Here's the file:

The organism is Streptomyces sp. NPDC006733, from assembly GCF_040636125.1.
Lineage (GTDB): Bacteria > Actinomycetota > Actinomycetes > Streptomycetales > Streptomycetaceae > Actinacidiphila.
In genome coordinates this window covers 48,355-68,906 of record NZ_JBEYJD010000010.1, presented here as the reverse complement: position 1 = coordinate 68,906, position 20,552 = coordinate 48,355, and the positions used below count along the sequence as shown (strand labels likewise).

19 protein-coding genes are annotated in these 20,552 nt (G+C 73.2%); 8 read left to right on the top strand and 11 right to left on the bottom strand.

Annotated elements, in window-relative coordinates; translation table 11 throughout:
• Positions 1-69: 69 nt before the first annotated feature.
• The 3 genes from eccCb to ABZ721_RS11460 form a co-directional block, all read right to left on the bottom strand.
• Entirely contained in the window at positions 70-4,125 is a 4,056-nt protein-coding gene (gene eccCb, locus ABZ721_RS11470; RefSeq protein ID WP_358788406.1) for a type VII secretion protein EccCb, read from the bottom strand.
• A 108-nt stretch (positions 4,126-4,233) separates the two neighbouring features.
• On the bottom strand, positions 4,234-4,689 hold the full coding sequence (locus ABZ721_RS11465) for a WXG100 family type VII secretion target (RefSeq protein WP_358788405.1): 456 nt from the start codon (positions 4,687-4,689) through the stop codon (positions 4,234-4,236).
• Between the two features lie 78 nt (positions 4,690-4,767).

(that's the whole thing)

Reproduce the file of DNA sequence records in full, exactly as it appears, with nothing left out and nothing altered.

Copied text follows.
The organism is Streptomyces sp. NPDC006733, from assembly GCF_040636125.1.
Lineage (GTDB): Bacteria > Actinomycetota > Actinomycetes > Streptomycetales > Streptomycetaceae > Actinacidiphila.
In genome coordinates this window covers 48,355-68,906 of record NZ_JBEYJD010000010.1, presented here as the reverse complement: position 1 = coordinate 68,906, position 20,552 = coordinate 48,355, and the positions used below count along the sequence as shown (strand labels likewise).

19 protein-coding genes are annotated in these 20,552 nt (G+C 73.2%); 8 read left to right on the top strand and 11 right to left on the bottom strand.

Annotated elements, in window-relative coordinates; translation table 11 throughout:
• Positions 1-69: 69 nt before the first annotated feature.
• The 3 genes from eccCb to ABZ721_RS11460 form a co-directional block, all read right to left on the bottom strand.
• Entirely contained in the window at positions 70-4,125 is a 4,056-nt protein-coding gene (gene eccCb, locus ABZ721_RS11470; RefSeq protein ID WP_358788406.1) for a type VII secretion protein EccCb, read from the bottom strand.
• A 108-nt stretch (positions 4,126-4,233) separates the two neighbouring features.
• On the bottom strand, positions 4,234-4,689 hold the full coding sequence (locus ABZ721_RS11465) for a WXG100 family type VII secretion target (RefSeq protein WP_358788405.1): 456 nt from the start codon (positions 4,687-4,689) through the stop codon (positions 4,234-4,236).
• Between the two features lie 78 nt (positions 4,690-4,767).